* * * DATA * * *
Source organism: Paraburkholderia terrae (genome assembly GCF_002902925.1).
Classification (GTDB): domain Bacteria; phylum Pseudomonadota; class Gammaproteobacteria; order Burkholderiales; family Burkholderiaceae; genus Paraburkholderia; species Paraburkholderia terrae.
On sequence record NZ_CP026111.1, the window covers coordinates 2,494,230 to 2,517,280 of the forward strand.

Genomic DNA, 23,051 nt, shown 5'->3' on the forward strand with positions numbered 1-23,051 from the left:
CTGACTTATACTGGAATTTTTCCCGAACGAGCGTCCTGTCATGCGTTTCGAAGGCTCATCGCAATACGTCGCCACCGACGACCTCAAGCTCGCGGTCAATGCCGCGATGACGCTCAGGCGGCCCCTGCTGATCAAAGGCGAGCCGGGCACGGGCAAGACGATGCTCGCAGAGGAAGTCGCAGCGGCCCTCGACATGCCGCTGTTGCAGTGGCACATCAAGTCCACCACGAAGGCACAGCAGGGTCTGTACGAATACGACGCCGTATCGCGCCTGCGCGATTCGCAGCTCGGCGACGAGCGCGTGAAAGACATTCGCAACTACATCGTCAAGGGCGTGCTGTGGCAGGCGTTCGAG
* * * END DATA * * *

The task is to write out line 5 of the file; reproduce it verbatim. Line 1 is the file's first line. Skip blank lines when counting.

CTGACTTATACTGGAATTTTTCCCGAACGAGCGTCCTGTCATGCGTTTCGAAGGCTCATCGCAATACGTCGCCACCGACGACCTCAAGCTCGCGGTCAATGCCGCGATGACGCTCAGGCGGCCCCTGCTGATCAAAGGCGAGCCGGGCACGGGCAAGACGATGCTCGCAGAGGAAGTCGCAGCGGCCCTCGACATGCCGCTGTTGCAGTGGCACATCAAGTCCACCACGAAGGCACAGCAGGGTCTGTACGAATACGACGCCGTATCGCGCCTGCGCGATTCGCAGCTCGGCGACGAGCGCGTGAAAGACATTCGCAACTACATCGTCAAGGGCGTGCTGTGGCAGGCGTTCGAG